This month, Toyota Research Institute Inc. is establishing a new company to focus its self-driving car efforts. The TRI-AD unit is a joint venture between Toyota Motor Corp., Aisin Seiki Co., and Denso Corp., and it plans to spend ¥300 billion ($2.81 billion U.S.) developing software for automated vehicles.
Such vehicles promise to disrupt personal and public transportation, delivery (both long-distance and last-mile), and automotive ownership levels. Regulators are still devising responses, but the global self-driving car market could reach $20 billion by 2024, predicts Variant Market Research.
Toyota named James Kuffner as the CEO of TRI-Advanced Development (TRI-AD). He previously worked at Google Inc. and is chief technology officer at Toyota Research Institute (TRI). Google (now part of Alphabet) spun out its own self-driving car unit as Waymo in 2016. TRI-AD plans to hire 1,000 people from its partner companies and externally.
Kuffner, who has spoken at RoboBusiness and our robotics conference at the Consumer Electronics Show, and his team responded to the following questions from Robotics Business Review:
What’s the relationship between the Toyota Research Institute and TRI-Advanced Development?
TRI-AD will be located in Tokyo and is a separate company from TRI. It is an expansion of the original investment in TRI, and the two companies will be intertwined, virtually working like one to create true, production-quality software. TRI will continue to be responsible for research. TRI-AD is responsible for advanced development.
Further, TRI-AD will strengthen collaboration within the Toyota Group and link TRI research results to product development.
What resources will Denso and Aisin Seiki be providing to the partnership?
Denso and Aisin have made financial investments — 5% each — and will be providing expertise through several staff members transferring to the new company.
Where will most of your staff be located? What skills are you looking for in new hires?
The company will be based in the vibrant heart of Tokyo, Japan. We are seeking to attract and retain some of the world’s best software engineers from around the globe.
In addition to strong software engineering skills, TRI-AD is looking to hire people with expertise in the development of automated driving and advanced safety systems. The official language of the company will be English, so the ability to communicate in English will also be required.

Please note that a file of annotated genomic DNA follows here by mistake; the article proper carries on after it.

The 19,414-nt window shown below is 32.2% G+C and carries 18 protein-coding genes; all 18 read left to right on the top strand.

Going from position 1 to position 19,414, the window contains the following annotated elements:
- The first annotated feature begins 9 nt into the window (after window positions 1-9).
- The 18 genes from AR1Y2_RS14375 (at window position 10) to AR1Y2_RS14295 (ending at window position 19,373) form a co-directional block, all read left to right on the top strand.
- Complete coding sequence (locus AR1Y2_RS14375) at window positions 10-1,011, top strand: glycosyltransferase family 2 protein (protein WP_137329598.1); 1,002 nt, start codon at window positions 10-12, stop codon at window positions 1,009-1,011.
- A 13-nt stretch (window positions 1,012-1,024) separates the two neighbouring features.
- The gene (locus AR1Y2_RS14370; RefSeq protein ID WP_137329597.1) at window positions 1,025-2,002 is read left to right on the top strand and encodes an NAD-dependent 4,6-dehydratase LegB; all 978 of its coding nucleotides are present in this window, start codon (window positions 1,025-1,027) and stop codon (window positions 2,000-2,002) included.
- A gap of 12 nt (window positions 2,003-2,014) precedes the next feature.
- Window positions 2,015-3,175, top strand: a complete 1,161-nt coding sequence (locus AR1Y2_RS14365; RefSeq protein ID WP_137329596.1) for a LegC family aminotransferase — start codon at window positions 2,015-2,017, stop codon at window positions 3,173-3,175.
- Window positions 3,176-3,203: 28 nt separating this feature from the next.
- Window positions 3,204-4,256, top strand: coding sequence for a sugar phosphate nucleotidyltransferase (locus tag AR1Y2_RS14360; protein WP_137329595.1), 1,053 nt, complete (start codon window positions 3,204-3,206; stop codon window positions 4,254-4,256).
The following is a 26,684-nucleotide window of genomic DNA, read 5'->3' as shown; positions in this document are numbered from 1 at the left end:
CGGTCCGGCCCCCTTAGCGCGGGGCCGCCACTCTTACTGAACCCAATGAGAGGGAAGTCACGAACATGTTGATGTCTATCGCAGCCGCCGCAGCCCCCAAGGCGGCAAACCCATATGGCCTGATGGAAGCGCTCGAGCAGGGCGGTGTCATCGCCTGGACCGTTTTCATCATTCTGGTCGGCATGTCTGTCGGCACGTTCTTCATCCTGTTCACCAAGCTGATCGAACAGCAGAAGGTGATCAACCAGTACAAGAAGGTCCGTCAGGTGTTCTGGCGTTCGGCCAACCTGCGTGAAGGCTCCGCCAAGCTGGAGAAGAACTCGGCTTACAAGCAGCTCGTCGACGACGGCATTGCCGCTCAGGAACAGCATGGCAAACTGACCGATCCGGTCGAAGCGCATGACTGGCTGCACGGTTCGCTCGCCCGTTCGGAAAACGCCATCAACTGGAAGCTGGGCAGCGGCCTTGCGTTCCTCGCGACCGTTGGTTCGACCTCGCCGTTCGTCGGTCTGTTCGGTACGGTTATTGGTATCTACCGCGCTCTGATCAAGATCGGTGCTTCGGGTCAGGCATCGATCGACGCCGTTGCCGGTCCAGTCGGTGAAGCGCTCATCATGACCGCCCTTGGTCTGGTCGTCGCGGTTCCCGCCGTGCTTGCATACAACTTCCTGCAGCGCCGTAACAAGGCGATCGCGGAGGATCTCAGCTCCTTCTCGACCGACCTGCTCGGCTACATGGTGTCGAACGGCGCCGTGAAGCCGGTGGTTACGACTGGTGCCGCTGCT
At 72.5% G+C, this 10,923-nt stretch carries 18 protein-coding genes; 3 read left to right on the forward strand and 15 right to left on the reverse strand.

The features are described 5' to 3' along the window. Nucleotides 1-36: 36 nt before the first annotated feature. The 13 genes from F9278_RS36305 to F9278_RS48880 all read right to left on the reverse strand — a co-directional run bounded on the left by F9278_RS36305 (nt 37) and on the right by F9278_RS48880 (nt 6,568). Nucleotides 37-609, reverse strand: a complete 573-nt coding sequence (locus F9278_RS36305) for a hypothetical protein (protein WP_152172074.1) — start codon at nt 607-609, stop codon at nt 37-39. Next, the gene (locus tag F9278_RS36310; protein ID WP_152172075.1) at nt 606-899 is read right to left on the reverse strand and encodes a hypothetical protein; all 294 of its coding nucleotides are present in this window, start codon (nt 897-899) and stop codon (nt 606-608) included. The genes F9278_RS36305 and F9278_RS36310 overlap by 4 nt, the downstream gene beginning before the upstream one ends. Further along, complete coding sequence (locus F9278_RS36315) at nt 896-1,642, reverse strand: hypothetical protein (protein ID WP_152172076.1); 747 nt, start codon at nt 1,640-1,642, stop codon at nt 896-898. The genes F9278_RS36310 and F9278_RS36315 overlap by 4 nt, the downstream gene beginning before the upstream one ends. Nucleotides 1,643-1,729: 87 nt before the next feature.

How is your approach different from that of other automakers and tech companies pursuing autonomous vehicles?
Toyota is pursuing a unique “Mobility Teammate Concept” that hopes to build a relationship between humans and cars. This is a relationship where the fun of driving is combined with automation, and where humans and cars work in partnership to realize the same goal, sometimes watching over each other, and sometimes helping each other out.
We are conducting research and development of automated driving systems based on two approaches: Chauffeur and Guardian.
Chauffeur is our version of full vehicle autonomy where all occupants are passengers as the car drives itself.
Guardian is high-level safe-driving support. In this approach, the human driver maintains vehicle control, and the automated driving system operates in the background, monitoring for potential crash situations. It can intervene to protect vehicle occupants when needed and safely hand-back control to the driver.
We’ve talked before about Toyota’s devotion to quality and safety. How will this be reflected in your development process?
The goal of the new company will be deliver software of a quality worthy of the Toyota brand. We will follow Toyota’s core development principles to deliver rigorously-tested, automotive-grade software libraries suitable for launching products with a high degree of safety and reliability.
Toyota has been promoting itself as a “mobility company” — how does TRI-AD serve this goal, and could its technologies be used in other applications, such as service robots?
One of the primary reasons for the creation of TRI-AD is to expedite Toyota’s transition from an automobile company to a mobility company.
The overarching vision of TRI-AD is to use modern cloud-based tools and agile processes for creating production-quality software, which can be applied to both automated vehicles and robotics.
How much will TRI-AD need to work with the automotive manufacturing side on the components for smart vehicles such as sensors?
TRI researchers evaluate and test advanced suites of sensors used in automated vehicles — LIDAR, radar, and cameras — and make hardware technology recommendations within the Toyota Group. TRI-AD will be a bridge to manage the flow from hardware to software toward advanced development of a complete platform suitable for mass production.
What time frame do you think is possible for TRI-AD to deliver a Level 4 or 5 autonomous vehicle?
Toyota has not announced a timeline, but we can say the technology overall is still a few years away from deployment.
However, we think the Guardian approach, which does not map to the current SAE [Society of Automotive Engineers] levels, can be deployed more immediately for saving lives. Guardian builds upon the advanced safety technology currently available in vehicles — such as Automatic Emergency Braking, which is standard in nearly every Toyota and Lexus sold in America — adding sensors and cameras as appropriate, to make driving safer.
Do you anticipate fleets of autonomous vehicles for, say, mass transit or delivery, before self-driving passenger cars?
If by “passenger cars,” you mean personally-owned vehicles, yes we do. The technology cost is currently high, so we expect many Level 4 vehicles will be used in mobility-as-a-service (MaaS) applications, which can generate income and amortize these costs much quicker than personally-owned vehicles. We think Guardian is a more likely solution for personally owned vehicles in the near term.